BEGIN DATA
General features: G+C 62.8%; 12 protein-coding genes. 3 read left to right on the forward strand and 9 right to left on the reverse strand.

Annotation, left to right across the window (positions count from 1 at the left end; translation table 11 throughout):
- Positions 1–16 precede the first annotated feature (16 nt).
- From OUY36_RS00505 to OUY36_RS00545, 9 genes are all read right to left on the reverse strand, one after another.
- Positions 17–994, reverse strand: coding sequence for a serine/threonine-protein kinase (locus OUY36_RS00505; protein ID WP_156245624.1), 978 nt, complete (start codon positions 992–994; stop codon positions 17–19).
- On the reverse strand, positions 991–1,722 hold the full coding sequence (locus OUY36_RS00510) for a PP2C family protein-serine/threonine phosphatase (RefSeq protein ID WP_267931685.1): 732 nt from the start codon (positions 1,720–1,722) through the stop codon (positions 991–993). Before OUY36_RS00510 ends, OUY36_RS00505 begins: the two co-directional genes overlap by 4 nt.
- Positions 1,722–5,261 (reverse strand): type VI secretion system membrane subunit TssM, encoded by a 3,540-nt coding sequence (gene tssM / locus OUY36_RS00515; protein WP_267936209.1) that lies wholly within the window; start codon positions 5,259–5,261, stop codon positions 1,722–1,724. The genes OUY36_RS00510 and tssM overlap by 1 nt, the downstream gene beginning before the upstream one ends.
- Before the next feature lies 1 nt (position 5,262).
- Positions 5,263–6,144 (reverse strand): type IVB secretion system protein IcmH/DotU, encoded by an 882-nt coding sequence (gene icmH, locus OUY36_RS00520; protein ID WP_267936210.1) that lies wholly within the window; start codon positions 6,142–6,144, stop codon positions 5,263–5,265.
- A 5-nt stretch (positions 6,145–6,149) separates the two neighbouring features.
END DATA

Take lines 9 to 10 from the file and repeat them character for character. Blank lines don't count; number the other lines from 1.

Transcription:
- Positions 5,263–6,144 (reverse strand): type IVB secretion system protein IcmH/DotU, encoded by an 882-nt coding sequence (gene icmH, locus OUY36_RS00520; protein ID WP_267936210.1) that lies wholly within the window; start codon positions 6,142–6,144, stop codon positions 5,263–5,265.
- A 5-nt stretch (positions 6,145–6,149) separates the two neighbouring features.